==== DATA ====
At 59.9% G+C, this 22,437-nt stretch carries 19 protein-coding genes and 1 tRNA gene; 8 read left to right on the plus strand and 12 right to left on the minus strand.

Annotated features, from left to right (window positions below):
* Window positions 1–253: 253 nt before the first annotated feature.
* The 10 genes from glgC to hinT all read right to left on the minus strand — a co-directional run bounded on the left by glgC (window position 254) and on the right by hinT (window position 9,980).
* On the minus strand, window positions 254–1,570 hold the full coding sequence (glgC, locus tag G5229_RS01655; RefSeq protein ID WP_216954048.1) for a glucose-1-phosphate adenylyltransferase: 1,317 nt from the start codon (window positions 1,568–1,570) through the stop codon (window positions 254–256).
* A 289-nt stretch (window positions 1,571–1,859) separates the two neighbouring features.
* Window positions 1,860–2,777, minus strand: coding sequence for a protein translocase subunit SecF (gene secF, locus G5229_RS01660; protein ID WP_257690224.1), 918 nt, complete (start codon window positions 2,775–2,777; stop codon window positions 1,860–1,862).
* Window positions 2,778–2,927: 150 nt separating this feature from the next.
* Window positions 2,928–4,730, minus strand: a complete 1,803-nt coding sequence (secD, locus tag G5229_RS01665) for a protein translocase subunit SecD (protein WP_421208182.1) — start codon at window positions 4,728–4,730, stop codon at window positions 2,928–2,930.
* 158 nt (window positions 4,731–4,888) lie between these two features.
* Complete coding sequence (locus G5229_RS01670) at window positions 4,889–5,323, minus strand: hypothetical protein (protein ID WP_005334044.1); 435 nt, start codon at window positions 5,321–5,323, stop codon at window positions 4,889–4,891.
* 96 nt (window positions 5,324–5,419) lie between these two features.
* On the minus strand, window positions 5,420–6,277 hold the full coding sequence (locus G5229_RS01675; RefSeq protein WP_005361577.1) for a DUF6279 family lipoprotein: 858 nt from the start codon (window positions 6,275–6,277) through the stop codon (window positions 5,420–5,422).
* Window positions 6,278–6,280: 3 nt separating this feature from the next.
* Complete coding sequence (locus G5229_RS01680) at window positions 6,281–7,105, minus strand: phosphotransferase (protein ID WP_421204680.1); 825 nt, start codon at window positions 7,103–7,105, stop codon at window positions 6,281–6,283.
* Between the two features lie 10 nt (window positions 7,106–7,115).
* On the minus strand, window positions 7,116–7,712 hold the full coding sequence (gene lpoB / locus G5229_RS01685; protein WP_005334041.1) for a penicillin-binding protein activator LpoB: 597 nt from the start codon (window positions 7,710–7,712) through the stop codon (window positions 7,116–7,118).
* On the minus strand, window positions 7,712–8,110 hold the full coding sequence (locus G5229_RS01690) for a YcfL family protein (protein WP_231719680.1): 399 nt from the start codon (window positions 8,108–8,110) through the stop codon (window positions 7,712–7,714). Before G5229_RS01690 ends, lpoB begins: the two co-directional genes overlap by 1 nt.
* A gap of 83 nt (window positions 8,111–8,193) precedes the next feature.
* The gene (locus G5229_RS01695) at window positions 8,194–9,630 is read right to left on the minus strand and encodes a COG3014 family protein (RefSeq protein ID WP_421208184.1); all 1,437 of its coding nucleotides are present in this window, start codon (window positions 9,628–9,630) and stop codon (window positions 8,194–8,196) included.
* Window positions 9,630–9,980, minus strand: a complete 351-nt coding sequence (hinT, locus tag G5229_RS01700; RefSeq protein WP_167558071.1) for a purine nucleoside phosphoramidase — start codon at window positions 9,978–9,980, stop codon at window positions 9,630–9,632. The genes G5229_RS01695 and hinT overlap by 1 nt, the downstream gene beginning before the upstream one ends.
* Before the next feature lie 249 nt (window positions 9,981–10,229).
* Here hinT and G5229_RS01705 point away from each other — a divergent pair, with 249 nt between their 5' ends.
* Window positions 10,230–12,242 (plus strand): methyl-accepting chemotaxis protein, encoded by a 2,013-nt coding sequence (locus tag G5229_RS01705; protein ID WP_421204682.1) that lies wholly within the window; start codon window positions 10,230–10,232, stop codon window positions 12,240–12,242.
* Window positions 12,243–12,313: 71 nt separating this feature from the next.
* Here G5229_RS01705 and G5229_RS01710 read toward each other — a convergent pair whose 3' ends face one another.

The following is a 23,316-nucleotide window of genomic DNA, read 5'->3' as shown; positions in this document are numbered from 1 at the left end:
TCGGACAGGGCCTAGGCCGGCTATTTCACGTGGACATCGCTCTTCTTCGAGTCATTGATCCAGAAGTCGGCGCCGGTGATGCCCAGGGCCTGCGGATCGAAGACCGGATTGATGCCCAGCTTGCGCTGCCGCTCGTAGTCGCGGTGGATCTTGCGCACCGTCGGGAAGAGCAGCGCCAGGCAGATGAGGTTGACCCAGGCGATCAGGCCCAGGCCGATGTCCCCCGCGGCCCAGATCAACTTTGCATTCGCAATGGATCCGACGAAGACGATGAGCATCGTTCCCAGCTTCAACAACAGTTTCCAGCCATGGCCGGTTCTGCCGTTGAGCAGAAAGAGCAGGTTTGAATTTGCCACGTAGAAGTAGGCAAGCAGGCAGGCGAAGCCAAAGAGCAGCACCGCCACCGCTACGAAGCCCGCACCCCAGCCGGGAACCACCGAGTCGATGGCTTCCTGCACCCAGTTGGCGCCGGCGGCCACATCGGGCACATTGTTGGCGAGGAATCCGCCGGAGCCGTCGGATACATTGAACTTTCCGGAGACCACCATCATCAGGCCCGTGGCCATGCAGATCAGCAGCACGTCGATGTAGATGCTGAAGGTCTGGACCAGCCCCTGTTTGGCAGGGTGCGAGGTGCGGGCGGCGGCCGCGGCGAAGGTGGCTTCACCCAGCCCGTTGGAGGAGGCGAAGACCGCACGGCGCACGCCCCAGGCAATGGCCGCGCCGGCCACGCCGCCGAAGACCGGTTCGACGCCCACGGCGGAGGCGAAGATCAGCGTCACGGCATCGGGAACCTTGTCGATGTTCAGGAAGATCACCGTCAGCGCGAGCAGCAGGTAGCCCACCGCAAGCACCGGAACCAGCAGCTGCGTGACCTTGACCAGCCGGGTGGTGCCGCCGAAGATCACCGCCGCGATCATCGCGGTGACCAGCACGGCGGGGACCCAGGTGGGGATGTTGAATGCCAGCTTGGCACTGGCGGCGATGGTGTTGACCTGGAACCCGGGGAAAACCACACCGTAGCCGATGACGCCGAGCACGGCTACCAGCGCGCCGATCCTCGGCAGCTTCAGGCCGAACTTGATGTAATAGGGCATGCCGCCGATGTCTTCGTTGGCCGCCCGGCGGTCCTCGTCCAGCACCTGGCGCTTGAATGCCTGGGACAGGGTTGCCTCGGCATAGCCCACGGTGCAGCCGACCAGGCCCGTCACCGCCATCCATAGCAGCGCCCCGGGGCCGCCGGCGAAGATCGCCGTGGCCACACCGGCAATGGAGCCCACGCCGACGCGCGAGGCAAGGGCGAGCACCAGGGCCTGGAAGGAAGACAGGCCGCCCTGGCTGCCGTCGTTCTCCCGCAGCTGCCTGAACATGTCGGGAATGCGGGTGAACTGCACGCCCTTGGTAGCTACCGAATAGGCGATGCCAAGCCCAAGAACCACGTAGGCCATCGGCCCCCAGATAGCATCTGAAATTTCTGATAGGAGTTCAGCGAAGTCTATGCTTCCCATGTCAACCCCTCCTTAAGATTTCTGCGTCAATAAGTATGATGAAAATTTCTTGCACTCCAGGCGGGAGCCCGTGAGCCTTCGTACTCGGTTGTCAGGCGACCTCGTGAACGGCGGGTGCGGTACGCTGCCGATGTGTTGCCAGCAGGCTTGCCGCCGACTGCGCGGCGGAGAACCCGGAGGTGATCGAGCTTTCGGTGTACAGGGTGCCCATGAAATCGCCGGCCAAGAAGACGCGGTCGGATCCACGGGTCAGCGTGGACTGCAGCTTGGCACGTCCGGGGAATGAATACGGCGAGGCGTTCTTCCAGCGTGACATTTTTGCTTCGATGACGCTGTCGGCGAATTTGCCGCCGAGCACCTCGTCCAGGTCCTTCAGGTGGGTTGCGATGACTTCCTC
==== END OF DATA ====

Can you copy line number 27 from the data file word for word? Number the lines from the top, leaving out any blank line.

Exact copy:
The following is a 23,316-nucleotide window of genomic DNA, read 5'->3' as shown; positions in this document are numbered from 1 at the left end: